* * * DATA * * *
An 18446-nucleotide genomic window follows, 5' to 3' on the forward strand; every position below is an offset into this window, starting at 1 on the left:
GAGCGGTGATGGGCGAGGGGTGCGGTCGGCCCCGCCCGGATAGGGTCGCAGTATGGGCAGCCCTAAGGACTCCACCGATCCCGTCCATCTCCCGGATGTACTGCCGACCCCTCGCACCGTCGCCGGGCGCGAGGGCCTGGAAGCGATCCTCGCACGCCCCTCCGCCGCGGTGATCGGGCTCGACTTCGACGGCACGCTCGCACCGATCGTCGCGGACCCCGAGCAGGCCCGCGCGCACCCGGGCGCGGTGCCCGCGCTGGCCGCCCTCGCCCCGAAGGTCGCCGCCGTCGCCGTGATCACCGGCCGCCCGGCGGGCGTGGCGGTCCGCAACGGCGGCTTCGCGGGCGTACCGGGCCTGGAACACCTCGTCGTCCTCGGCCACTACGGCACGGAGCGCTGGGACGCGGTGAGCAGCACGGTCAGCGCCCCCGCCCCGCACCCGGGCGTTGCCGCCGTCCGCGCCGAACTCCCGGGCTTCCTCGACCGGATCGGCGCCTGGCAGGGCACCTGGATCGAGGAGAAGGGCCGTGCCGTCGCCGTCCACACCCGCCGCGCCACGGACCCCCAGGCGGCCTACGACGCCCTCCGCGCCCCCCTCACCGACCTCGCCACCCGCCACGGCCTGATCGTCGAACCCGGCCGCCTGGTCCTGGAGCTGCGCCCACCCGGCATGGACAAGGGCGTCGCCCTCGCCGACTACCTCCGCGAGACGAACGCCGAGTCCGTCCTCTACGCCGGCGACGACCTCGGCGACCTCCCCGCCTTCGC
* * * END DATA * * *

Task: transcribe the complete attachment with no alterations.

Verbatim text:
An 18446-nucleotide genomic window follows, 5' to 3' on the forward strand; every position below is an offset into this window, starting at 1 on the left:
GAGCGGTGATGGGCGAGGGGTGCGGTCGGCCCCGCCCGGATAGGGTCGCAGTATGGGCAGCCCTAAGGACTCCACCGATCCCGTCCATCTCCCGGATGTACTGCCGACCCCTCGCACCGTCGCCGGGCGCGAGGGCCTGGAAGCGATCCTCGCACGCCCCTCCGCCGCGGTGATCGGGCTCGACTTCGACGGCACGCTCGCACCGATCGTCGCGGACCCCGAGCAGGCCCGCGCGCACCCGGGCGCGGTGCCCGCGCTGGCCGCCCTCGCCCCGAAGGTCGCCGCCGTCGCCGTGATCACCGGCCGCCCGGCGGGCGTGGCGGTCCGCAACGGCGGCTTCGCGGGCGTACCGGGCCTGGAACACCTCGTCGTCCTCGGCCACTACGGCACGGAGCGCTGGGACGCGGTGAGCAGCACGGTCAGCGCCCCCGCCCCGCACCCGGGCGTTGCCGCCGTCCGCGCCGAACTCCCGGGCTTCCTCGACCGGATCGGCGCCTGGCAGGGCACCTGGATCGAGGAGAAGGGCCGTGCCGTCGCCGTCCACACCCGCCGCGCCACGGACCCCCAGGCGGCCTACGACGCCCTCCGCGCCCCCCTCACCGACCTCGCCACCCGCCACGGCCTGATCGTCGAACCCGGCCGCCTGGTCCTGGAGCTGCGCCCACCCGGCATGGACAAGGGCGTCGCCCTCGCCGACTACCTCCGCGAGACGAACGCCGAGTCCGTCCTCTACGCCGGCGACGACCTCGGCGACCTCCCCGCCTTCGC